Railway History of Countries

railway history of countries
railway history of countries

We will try to give you information on the history of the countries on the basis of continents and countries. First of all ...

HISTORY OF NORTH AMERICA RAILWAY

US Railway History

Even in 1809, there was an equestrian line in Philadelphia. He was interested in the United States when a steam locomotive line was opened between Stockton and Darlington in England. As in the European continent, the British dominated the market thanks to their many years of experience. 114 British locomotives were exported to America.

The first locomotives operated in America were the locomotives named "Stourbridge Lion", which were built in 1828 in England and made their first drive on 8 August 1829 on American soil. However, two more machines were shipped from the same fabricators Foster, Rastrick and Company. Two months ago, "Pride of Newcastle" was transferred from Robert Stephenson's workshop for the Delaware & Hudson Canal Company.

Thumb The Best Friend of Charleston tamamlan, built in New York in 1830 and Tom Thumb, built by Peter Coopers at the Canton Iron Works in Baltimore, are the first steam locomotives. .

On May 24, 1830, Baltimore & Ohio Railways opened the operation between Baltimore and Ellicott's Mill, where Tom Thumb would be used. He won the race against horses, which was held in line with expectations in the same year. A year later, on January 15, 1831, the South Carolina Railway assumed operation with the machine "The Best Friend of Charleston". Like most other machines that were first manufactured in England, this machine broke down as a result of a boiler explosion in June 1831 and took its place as a blind knot in history.

The expansion of the rail network in America has left the homeland of railway construction behind. On May 10, 1869, Promontory Point opened the first inter-continental connection connecting the east and west coasts. The distance between New York and San Francisco was 5319 km.

In 1831, in Philadelphia, Matthias William Baldwin founded Baldwin Locomotive Works, which until 1945 was recognized as the largest steam locomotive manufacturer in the world. From Eddystone, the later production site, Baldwin had also sent locomotives of different sizes to railway companies in England, France, India and Egypt. Other large enterprises producing steam locomotives in the United States became a company of Baldwin-Lima-Hamilton Corporation after the merger with manufacturers working under the assurance of American Locomotive Company (ALCO) and LIMA Locomotive Works. However, this merger attempt to take part in the rapidly developing diesel locomotive production since 1950 had failed. With the end of the steam locomotives, in 1930 Baldwin, LIMA and ALCO would become history.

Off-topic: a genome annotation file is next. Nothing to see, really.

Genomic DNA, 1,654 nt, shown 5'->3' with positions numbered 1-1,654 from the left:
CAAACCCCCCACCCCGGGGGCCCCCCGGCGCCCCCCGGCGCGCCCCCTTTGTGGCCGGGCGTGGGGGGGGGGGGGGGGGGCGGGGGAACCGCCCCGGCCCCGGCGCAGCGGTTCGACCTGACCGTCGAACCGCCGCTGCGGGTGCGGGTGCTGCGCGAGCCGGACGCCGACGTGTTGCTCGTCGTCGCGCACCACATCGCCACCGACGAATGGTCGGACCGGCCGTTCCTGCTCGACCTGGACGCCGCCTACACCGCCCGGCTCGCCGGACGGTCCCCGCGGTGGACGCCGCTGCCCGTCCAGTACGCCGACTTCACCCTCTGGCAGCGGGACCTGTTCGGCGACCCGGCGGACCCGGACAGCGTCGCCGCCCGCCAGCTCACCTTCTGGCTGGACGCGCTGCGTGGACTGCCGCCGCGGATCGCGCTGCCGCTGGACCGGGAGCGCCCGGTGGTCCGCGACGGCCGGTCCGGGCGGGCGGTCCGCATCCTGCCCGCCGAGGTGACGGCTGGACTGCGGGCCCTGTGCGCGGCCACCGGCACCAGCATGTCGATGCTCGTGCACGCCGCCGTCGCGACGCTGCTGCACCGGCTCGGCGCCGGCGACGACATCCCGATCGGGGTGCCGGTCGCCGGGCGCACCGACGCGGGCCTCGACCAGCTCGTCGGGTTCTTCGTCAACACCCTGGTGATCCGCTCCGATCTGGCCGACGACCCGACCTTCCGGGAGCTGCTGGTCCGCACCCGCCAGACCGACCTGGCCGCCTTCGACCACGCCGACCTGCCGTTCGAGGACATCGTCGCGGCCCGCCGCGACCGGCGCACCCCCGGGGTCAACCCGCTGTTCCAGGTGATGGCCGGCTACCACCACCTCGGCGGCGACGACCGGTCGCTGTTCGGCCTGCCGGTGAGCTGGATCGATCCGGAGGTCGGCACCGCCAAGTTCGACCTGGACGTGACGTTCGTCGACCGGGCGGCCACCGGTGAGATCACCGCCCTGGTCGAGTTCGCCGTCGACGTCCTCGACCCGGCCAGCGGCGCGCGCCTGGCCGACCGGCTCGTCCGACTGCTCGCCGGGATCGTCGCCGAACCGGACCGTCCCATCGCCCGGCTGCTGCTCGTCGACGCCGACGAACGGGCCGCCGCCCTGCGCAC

In 1868, George Westinghouse invented the air pressure brake, and in 1869 he founded the WABCO-Westinghouse Air Brake Company. In 1872 he patented on his own behalf. Over time, this air pressure brake became the most common braking system used in rail vehicles.

In 1873, Eli Janney patented the self-coupling of vehicles, which was named after him. Janney-Coupling was popular in America, as well as in North America, Mexico, Australia, South Africa and China.

After the obvious improvement of the electric motors, in 1888 Frank Julian Sprague, the electrically operated car Streetcar ve
as a built in forwarder. Subsequently, in Richmond, he created the first successful large electric tramway system for the Union Richmond Union Passenger Railway kapsayan covering approximately 40 moving vehicles.

In 1893, Janney-coupling with pneumatic brake was made mandatory in the equipment of the lines in the USA under the "Safety Appliance Act" enforcement. Thus, the rate of accidents in vehicles was considerably reduced. Outside of America, air-pressure brakes and automatic coupling made train operation safe.

Canadian Railway History